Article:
Friday, 23 December 2011

Bookstore sorry about Hitler gaffe

Bookstore sorry about Hitler gaffe

Bookstore sorry about Hitler gaffe,A bookstore chain in Britain reportedly recommended that holiday gift-givers put a book by Hitler on their recommended lists. The chain has issued an apology after one of its stores reportedly recommended the book as "the perfect present."Very occasionally in Real Work I get to the end of the financial year with leave to burn. The ‘selling it back’ option is at such a piss-poor rate I might as well just take the time off. In this particularly circumstance, it was like finding a tenner down the sofa as I could have sworn I’d already taken all my leave when I was suddenly told I had to use up two whole days before the end of March. Yo!

So I decided to visit the National Archives and see just what Greenwich stuff there is secreted there that I could plunder at a later date.

First things first. Ignore the website when it says you don’t need a reader’s ticket. You do.

They actually don’t want people to visit the archives, however much they make the site look cuddly and open. They are utterly swamped with ladies of a certain age hoping to find their Great Uncle Albert who served in the war; they really don’t want anyone else turning up.

So the website goes on and on about how much archive material is online and how there’s hardly any parking and it’s really out of the way etc. etc.  It also says you only need a ticket if you want to look at original documents, and emphasises what a terrible palaver it is to obtain such an item so don’t even bother, okay. I was only going for a reccy and not bothered about ordering original documents to scrutinise, so I decided to forgo what seemed to be a really laborious procedure and not get a ticket.

What the website doesn’t tell you is that to even get into the map room on the second floor you need a ticket, whether you want to look at original documents or not.

Stupid Phantom as I am, I had taken the website at face value and was ever so politely stopped by a security guard and packed off (most apologetically, I suspect she gets it a lot) to the ticket room. I fished around in my cloak, under my tricorn and down my boots, but just couldn’t drag together the mountain of ID they require. Consequently, the entire second floor is still a mystery to me.

Don’t get me wrong – I think it’s right and proper they protect irreplaceable records, and I would have been only too happy to apply for a ticket and bring all the clobber needed. I just wish that they hadn’t been so busy telling people to do their research online that they’d failed to say a ticket was vital if you’re actually going to visit the place.

Instead, I contented myself with the first floor, which has much to enjoy. Dozens of computers, mainly occupied by the aforesaid genealogists, but if you look hard enough there are one or two that haven’t been jealously guarded with the proprietorial pencil and notebook.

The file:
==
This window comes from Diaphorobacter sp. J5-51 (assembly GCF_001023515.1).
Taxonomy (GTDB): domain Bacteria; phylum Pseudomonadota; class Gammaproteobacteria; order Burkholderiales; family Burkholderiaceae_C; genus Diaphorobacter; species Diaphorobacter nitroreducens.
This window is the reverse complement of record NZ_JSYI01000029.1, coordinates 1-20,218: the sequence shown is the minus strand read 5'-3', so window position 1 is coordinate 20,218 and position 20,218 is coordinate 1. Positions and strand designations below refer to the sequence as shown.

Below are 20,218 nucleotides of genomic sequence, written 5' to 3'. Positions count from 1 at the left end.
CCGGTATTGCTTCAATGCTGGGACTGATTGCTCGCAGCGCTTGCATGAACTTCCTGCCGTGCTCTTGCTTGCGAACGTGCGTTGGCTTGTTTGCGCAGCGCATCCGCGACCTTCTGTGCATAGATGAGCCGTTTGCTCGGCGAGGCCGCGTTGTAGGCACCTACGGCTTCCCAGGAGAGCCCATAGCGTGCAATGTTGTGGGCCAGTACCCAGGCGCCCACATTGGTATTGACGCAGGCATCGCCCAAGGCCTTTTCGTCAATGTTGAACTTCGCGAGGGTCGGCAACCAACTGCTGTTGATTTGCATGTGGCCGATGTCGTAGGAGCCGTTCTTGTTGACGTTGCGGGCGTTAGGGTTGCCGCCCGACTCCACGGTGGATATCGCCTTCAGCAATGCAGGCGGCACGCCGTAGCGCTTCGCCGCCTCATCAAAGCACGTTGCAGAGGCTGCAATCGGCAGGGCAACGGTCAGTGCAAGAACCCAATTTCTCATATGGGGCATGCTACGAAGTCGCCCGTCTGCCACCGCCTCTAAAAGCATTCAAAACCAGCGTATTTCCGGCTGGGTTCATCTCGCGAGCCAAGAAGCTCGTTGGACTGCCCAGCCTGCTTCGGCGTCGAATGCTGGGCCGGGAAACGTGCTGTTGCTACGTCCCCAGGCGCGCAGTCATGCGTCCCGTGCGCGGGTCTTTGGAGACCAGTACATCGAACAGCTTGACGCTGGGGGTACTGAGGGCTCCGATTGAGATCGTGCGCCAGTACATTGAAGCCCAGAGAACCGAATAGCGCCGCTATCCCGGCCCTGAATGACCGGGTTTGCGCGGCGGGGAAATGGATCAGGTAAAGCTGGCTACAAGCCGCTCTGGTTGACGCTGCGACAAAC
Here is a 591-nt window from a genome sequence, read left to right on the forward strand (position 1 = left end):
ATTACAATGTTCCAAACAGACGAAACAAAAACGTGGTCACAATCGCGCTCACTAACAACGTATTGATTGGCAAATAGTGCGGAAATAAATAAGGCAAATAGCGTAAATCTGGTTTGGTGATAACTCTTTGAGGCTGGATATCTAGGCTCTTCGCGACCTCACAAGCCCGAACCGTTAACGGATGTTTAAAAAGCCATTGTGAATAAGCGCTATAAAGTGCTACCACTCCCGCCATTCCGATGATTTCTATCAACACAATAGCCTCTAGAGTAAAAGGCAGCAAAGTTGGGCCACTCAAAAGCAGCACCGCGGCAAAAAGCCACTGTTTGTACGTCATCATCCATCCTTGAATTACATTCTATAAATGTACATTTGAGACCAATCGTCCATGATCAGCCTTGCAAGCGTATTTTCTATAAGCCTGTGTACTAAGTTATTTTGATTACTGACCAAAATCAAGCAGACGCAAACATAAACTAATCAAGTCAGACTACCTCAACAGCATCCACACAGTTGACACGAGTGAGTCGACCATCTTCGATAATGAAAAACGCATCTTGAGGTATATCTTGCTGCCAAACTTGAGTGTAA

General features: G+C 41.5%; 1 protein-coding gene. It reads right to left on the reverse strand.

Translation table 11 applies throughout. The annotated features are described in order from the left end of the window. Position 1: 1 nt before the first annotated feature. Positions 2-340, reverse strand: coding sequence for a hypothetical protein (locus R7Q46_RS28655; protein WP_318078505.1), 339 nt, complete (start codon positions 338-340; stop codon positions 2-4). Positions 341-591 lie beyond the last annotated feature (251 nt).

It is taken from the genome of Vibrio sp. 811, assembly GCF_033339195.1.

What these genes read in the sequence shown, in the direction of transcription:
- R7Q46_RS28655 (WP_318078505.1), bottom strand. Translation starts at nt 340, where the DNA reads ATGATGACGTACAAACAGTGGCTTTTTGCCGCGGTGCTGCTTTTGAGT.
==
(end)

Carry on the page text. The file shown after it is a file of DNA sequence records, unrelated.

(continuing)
It’s very geared-up for family history seekers. There are a lot of leaflets telling you how to find your relative if they were in X Squadron or worked in the tin industry; fewer telling you what stuff they actually hold.

Much of it’s catalogues; some good old-fashioned drawers of cards, some paper books, a declining number of microfiche stations, but most of it is online nowadays. There are various search mechanisms within the computer network, though of course, much like the British Library, you have to know what you’re looking for in the first place. If you don’t know  a document exists before you go in, chances are you still won’t know when you come out, though there seem to be more helpful staff, actually there to assist searches rather than act as threshold guardians to the documents, than at the British Library, and they are far less disapproving of the public too. One might even say friendly.

What IS really good is the access to the fantastic British History Online which is only available in cut-down form if you don’t have a subscription elsewhere. At the Archives you can read it in full

You know, I think I need to go on a ‘how to go about researching stuff’ course. There’s clearly an art to finding your way around records and my usual approach of wandering around until I find something that interests me is clearly a bit hit-and-miss. My day at the Archives only told me what I knew already. I am a rank amateur.

Browsing is not the best way to approach the National Archives and since browsing is how I find out most of my favourite stuff, I decided to look on the bookshelves instead. Victorian telephone directories, street maps and record books promised rich rewards, and although the library is no way comprehensive, I spent most of the day in the London and Kent sections with old record books of Greenwich charities, Admiralty expense accounts and sundry Royal Assizes , using my patent ‘scattergun’ research technique.

You’re allowed to take in a notebook, pencil and a camera, as long as you don’t use a flash, and since photocopies are 20p a shot, I now have a lot of fuzzy photos of articles to squint at on the screen at home. My eyes are already cursing me for being so cheap.

It’s an interesting day out and I’m glad I went. But I’d say that unless you’ve got something absolutely specific in mind, you’re best off with Greenwich Heritage Centre for local stuff.

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